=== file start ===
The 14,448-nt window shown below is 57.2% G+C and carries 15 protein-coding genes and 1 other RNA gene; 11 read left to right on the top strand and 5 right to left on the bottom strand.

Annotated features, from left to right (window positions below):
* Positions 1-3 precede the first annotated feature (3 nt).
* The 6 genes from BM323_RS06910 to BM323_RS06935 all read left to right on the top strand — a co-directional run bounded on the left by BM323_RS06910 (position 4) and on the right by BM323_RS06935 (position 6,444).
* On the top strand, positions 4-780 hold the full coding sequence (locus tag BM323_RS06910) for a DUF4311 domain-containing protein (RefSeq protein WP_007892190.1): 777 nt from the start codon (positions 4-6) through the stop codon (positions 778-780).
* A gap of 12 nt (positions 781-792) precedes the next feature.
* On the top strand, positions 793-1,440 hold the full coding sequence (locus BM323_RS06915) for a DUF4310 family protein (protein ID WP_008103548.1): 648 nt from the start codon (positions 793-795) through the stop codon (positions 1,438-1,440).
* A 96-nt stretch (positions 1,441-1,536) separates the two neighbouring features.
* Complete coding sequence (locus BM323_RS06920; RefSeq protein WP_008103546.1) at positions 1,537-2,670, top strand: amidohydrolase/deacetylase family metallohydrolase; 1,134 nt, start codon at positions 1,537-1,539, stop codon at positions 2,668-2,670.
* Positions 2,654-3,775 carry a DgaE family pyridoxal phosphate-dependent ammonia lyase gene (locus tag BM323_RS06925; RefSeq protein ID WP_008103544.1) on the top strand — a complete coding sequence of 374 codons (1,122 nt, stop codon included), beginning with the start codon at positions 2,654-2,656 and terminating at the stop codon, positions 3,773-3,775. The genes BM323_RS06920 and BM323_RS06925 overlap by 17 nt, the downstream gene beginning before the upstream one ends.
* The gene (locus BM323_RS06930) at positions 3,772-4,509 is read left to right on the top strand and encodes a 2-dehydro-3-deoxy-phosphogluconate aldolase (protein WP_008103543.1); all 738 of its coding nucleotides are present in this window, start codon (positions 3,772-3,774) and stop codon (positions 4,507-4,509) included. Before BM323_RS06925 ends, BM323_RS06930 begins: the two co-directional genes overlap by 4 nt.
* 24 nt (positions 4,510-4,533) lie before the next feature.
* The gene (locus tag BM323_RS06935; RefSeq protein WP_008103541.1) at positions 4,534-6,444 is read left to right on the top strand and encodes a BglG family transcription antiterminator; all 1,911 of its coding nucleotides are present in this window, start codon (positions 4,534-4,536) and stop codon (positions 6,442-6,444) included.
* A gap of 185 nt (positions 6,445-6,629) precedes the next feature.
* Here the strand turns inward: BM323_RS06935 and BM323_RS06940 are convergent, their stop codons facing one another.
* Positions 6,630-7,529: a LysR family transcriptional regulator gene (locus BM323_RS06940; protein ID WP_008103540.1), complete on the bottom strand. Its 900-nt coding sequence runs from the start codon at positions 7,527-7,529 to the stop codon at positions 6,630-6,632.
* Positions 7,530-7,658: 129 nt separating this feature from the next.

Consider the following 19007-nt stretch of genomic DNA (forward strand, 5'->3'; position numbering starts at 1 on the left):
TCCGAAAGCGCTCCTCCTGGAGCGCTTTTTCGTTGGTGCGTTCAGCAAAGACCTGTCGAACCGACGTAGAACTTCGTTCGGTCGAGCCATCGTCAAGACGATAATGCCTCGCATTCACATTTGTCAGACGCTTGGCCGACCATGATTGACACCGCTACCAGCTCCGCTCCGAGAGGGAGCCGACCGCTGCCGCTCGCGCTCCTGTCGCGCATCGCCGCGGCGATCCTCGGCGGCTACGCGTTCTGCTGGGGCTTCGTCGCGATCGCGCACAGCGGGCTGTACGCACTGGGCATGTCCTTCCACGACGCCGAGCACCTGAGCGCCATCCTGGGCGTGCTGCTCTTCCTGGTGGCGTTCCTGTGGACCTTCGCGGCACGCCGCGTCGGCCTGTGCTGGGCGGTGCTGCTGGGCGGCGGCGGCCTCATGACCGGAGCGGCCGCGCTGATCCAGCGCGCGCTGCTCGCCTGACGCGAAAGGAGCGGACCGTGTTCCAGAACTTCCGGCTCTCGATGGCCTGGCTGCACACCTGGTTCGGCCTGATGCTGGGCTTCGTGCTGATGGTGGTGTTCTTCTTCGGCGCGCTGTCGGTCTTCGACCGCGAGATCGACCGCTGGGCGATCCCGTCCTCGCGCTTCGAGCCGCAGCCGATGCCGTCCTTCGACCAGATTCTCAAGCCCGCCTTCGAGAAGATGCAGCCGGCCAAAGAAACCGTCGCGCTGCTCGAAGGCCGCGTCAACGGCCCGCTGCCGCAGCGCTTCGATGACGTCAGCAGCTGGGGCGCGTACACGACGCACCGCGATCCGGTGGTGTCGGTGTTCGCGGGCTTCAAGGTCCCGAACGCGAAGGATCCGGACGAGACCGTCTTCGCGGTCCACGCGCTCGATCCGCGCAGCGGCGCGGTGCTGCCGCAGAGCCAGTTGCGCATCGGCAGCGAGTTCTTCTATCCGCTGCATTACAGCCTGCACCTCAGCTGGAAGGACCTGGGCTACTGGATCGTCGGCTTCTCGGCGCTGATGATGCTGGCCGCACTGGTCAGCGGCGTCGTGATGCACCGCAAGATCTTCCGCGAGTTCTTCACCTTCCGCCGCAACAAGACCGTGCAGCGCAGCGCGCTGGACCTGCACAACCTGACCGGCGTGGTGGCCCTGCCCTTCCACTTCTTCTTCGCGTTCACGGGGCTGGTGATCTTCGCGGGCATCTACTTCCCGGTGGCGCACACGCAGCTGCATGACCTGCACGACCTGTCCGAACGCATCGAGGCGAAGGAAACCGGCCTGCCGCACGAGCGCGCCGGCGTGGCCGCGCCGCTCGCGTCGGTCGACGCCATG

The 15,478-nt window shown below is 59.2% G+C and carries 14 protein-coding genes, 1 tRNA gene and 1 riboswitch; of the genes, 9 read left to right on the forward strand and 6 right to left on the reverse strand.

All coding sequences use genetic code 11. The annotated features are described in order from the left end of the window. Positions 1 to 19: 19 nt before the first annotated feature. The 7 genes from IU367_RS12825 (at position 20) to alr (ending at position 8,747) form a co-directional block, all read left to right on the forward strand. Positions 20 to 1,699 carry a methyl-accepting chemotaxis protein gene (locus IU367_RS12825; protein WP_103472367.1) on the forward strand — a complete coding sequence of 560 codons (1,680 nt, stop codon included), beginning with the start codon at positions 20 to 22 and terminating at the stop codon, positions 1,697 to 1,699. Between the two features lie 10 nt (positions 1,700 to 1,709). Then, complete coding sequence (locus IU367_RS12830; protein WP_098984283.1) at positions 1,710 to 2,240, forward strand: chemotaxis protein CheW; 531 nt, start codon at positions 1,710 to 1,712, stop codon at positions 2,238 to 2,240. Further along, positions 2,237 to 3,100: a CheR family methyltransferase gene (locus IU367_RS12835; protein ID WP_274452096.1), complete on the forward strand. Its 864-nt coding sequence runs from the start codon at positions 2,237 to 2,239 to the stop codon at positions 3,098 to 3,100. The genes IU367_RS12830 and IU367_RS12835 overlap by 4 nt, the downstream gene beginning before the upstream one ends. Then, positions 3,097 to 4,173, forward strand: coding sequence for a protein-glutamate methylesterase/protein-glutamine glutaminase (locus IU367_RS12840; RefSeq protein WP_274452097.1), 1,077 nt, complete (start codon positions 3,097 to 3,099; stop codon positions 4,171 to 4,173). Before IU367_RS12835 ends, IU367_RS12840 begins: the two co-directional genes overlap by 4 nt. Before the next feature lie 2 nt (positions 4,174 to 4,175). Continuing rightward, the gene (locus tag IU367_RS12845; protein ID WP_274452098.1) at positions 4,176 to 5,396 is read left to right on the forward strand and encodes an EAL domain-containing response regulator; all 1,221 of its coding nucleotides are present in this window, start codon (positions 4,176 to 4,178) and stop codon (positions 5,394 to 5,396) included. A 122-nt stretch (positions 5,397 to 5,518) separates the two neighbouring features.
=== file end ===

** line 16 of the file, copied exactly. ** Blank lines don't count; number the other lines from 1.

* Positions 6,630-7,529: a LysR family transcriptional regulator gene (locus BM323_RS06940; protein ID WP_008103540.1), complete on the bottom strand. Its 900-nt coding sequence runs from the start codon at positions 7,527-7,529 to the stop codon at positions 6,630-6,632.